A critique of the rationale, nature and practice of holistic mission in relation to the mission of God. The course explores practical implications of the intersection of gospel-centered witness, the kingdom of God, and the mission of God. Students will evaluate evangelical formulations as expressed in the Lausanne Covenant, Wheaton Consultation, the Manila Manifesto, the Cape Town Commitment, and other resources that address the church in response to human needs. Students will create personal faith and contextualized action statements on a variety of issues including evangelism and social responsibility, reconciliation and redemption, poverty, inequality, social justice, holistic and integral mission, peoples at-risk, social change and transformation.
Overwhelming global human needs are a given. But what is the response to the needs that God calls his people to accomplish? Formulating biblical outcomes is essential to the fulfillment of lifelong service in the mission of God. Understanding the range of responses that arise from across the Christian spectrum is crucial to finding one’s place on that continuum.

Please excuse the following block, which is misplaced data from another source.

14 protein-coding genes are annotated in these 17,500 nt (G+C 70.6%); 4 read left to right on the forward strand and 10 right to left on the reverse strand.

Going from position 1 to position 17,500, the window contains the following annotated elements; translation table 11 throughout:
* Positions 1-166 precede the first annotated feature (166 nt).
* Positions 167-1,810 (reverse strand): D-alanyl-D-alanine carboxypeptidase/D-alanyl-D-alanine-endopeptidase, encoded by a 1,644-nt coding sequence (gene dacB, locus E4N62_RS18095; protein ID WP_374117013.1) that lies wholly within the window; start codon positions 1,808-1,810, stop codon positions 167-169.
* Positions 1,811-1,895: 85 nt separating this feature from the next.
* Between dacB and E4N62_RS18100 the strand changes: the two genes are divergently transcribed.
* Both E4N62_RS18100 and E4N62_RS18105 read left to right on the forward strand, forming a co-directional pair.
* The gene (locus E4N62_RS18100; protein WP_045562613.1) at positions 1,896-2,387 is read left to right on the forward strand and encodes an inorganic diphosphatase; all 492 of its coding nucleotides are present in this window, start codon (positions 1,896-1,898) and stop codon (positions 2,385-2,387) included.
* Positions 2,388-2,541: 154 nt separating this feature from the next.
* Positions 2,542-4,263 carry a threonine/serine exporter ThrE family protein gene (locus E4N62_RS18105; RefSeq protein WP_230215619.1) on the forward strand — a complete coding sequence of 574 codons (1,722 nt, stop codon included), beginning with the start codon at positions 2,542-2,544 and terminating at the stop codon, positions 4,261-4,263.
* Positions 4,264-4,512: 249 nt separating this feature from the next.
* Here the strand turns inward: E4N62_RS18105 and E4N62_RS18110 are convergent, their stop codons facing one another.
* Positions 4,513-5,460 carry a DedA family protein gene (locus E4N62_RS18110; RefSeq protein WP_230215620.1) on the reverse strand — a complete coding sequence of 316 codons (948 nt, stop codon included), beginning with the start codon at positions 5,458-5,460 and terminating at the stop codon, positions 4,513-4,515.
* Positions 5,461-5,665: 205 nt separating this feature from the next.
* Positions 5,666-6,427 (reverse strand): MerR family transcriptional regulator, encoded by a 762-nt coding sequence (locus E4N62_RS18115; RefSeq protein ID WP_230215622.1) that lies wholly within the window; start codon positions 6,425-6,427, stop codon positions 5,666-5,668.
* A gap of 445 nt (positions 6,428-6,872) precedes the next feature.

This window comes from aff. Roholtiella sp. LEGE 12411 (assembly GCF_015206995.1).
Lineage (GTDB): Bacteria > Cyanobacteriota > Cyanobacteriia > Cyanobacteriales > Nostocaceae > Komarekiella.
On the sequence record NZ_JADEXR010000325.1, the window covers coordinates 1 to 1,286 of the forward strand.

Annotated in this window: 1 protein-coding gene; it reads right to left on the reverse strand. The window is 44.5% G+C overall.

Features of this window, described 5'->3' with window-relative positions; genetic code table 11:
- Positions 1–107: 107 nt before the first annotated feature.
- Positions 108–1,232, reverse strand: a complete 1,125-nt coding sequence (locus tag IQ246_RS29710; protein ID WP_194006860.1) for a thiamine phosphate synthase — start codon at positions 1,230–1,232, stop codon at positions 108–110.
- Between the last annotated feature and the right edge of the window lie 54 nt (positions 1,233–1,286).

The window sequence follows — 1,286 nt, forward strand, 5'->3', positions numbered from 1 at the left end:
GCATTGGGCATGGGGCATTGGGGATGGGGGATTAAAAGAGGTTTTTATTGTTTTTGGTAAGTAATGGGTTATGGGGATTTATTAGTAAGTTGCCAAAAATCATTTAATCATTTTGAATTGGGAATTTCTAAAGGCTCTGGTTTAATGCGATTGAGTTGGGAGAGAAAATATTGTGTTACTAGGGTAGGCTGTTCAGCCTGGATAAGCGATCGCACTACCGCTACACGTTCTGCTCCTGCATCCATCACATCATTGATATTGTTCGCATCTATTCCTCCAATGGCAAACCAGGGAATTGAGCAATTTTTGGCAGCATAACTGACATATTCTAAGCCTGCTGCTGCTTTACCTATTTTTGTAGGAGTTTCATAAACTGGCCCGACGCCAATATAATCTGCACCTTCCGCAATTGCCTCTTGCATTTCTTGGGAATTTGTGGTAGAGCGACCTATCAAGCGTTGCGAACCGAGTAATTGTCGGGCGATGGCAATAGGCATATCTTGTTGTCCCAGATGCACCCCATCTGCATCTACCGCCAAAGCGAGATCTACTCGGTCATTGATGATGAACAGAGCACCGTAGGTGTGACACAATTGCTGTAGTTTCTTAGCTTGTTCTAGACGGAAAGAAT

With overwhelming human needs around the globe, missional practitioners need to know how to integrate their faith with their community service. This course brings together the writings of academic practitioners in holistic mission with the opportunity for students to create their own biblically-based faith and action statements to guide their missional practice.
Students explore biblical passages that speak to the issues surfaced in the course centered on a balance of “Word” proclamation and “Deed” dcmonstration.
Since the mission of God encompasses the reconciliation of all things unto God, missional Christians should be driven by both evangelism and social responsibility, gospel-centered witness and kingdom-centered compassion, prophetic witness and social justice action, and ecological witness and creation care. This course draws these themes together.
Compassion respondents will need to consider the consequences of their actions within specific cultural contexts. Issues of indigeniety and co-dependency in the delivery of compassion ministries will be considered.
Often compassion respondents will need to cross cultural barriers in order to meet human needs. This course will address issues of delivery across cultures.
The focus of the course is creating understanding for the integration of faith and practice in community service settings.
The course provides the foundation for actions to be taken later in an internship setting.